I want you to take a look at two pictures.
First, here’s an image of the Bell Solar Battery, the first solar device to successfully convert sunlight directly into electricity:
Using solar cells developed by Bell Labs, engineers were able to achieve a 6% conversion efficiency. This provided enough juice to power a single phone during field trials.
Now take a look at this…
These are modern solar photovoltaic panels manufactured by SunPower Corporation (NASDAQ: SPWR), available commercially, boasting an efficiency of 24%.
The California Public Utilities Commission just recently approved a 20-year power purchase agreement whereby these panels will supply 100 megawatts to the grid — or enough to power nearly 40,000 homes.
Clearly, solar technology has come a long way. But rest assured, today’s most advanced solar panel available for purchase and installation will be about as useful as a typewriter in twenty years…
Printing Solar Panels from Your Own Home
In the past, we have discussed next-generation solar panels — particularly those that are manufactured using solar inks and dyes. This solar material can be printed or painted onto surfaces, such as windows, walls, and even car exteriors. This is truly ground-breaking stuff.
But thanks to a new development in 3D printing, the manufacturing of this technology may soon transition from massive, temperature-controlled production facilities to small office suites and suburban club basements…
About 9,700 miles away in Australia, scientists have discovered a way to print lightweight and flexible solar panels with little more than a 3D printer and solar ink. No, this is not science fiction. This is really happening — and it’s going down right now.
Although these 3D printable solar panels are not yet advanced enough to power entire homes or buildings, early stage research has enabled developers to apply these “panels” to cell phones and laptops in an effort to offer additional power to installed batteries.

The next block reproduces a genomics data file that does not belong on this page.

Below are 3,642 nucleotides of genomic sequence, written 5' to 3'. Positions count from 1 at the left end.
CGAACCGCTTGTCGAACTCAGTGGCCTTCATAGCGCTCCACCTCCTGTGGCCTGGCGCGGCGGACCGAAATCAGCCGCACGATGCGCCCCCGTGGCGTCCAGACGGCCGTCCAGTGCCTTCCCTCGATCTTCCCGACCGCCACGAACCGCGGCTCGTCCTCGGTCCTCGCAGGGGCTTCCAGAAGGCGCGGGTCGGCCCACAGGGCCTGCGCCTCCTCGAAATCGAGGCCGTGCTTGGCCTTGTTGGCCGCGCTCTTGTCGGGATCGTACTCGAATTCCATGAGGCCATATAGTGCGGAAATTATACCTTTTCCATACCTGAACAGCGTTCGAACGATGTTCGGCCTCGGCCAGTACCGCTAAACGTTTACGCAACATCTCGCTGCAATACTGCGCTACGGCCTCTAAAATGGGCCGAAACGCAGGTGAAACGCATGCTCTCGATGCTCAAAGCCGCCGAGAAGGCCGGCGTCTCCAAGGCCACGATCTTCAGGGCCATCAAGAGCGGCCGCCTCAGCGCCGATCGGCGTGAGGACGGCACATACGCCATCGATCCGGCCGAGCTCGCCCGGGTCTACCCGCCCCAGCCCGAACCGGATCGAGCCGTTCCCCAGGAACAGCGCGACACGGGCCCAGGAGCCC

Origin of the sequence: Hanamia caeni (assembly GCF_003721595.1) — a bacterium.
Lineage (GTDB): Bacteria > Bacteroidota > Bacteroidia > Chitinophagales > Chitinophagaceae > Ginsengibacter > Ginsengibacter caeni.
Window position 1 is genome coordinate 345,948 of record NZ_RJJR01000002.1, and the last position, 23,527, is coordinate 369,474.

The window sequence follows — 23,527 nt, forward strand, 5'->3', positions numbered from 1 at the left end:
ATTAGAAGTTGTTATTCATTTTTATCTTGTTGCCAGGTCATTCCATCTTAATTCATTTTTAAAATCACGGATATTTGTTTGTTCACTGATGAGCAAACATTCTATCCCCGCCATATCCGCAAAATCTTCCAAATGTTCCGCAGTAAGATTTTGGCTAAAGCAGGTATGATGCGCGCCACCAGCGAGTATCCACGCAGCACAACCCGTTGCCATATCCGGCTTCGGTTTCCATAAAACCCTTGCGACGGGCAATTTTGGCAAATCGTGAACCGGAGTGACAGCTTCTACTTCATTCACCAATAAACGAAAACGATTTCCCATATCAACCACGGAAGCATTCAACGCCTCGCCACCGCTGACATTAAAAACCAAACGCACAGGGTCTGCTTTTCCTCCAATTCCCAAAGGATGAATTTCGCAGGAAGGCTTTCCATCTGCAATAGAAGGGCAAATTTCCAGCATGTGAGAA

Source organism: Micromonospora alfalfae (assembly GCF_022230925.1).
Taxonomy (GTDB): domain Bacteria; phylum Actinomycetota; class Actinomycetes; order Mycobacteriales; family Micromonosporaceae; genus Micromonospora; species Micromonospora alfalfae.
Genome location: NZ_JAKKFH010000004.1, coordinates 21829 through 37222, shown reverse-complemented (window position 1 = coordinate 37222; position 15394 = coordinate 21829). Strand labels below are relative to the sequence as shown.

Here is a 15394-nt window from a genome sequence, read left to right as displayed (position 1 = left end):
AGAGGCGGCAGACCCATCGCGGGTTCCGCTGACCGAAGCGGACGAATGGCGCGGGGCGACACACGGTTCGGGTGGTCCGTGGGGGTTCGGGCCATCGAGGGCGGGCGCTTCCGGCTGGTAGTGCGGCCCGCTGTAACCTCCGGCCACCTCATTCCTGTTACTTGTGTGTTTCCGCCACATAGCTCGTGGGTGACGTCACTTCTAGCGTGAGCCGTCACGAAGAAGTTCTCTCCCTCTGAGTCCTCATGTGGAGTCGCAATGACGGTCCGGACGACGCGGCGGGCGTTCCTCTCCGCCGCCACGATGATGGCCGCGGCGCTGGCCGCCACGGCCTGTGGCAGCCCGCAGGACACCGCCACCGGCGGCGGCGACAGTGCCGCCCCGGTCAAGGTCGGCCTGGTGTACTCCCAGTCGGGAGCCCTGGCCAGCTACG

Still, the ultimate goal is to allow consumers to print ultra-thin, transparent plastic sheets of solar that can be incorporated into windows and building materials.
Talk about breaking the chains of utility control!
Of course, while 3D solar printing will prove to be one of the most disruptive developments in the world of distributed power generation, compared to what’s being done today in the world of 3D printing, this kind of thing seems relatively trivial.
A few weeks ago, American engineers used a 3D printer to create a bionic ear. By interweaving electronics and biological tissue, researchers believe this will be the launchpad for the future of bionic implants.
In a recent piece over at Chemistry World, analyst Jon Cartwright wrote:
The process is simple in principle. The researchers send a three-dimensional blueprint of their bionic ear to a 3D printer, which contains three different inks: silicone infused with silver nanoparticles for the electronics; silicone alone for structural support; and chondrocyte cells, responsible for producing cartilage, in a gel. Once the researchers printed the ear, they incubated it in a culture medium to allow the cartilage to form and fuse together. The result is a perfectly ordinary looking ear — albeit with no skin — complete with a spiral coil antenna that mimics the inner ear’s cochlear structure.
According to Manu Sebastian Mannoor, a graduate student involved in the project, this approach creates an organ which has both electronic and biological functionality at once, in a manner where one can’t tell where the electronics begin and the biology ends.
I tell ya, anyone who says the United States can no longer compete in a global market isn’t paying attention to the 3D printing revolution.
I think the Boston Consulting Group said it best:
“Mass production within the US could be far cheaper than producing and shipping products overseas. 3D printing will bring about the emergence of a new ‘Made in America’ era by revitalizing America’s faltering manufacturing industry. . . sending Chinese workers packing as American companies set up their own ‘portable factories.’”
I love it!
This, my friends, is where some of the biggest money is going to be made over the next few years…
And if you don’t already have some exposure to this space, you need to get some immediately.
To a new way of life and a new generation of wealth…
Jeff is the founder and managing editor of Green Chip Stocks. For more on Jeff, go to his editor’s page.
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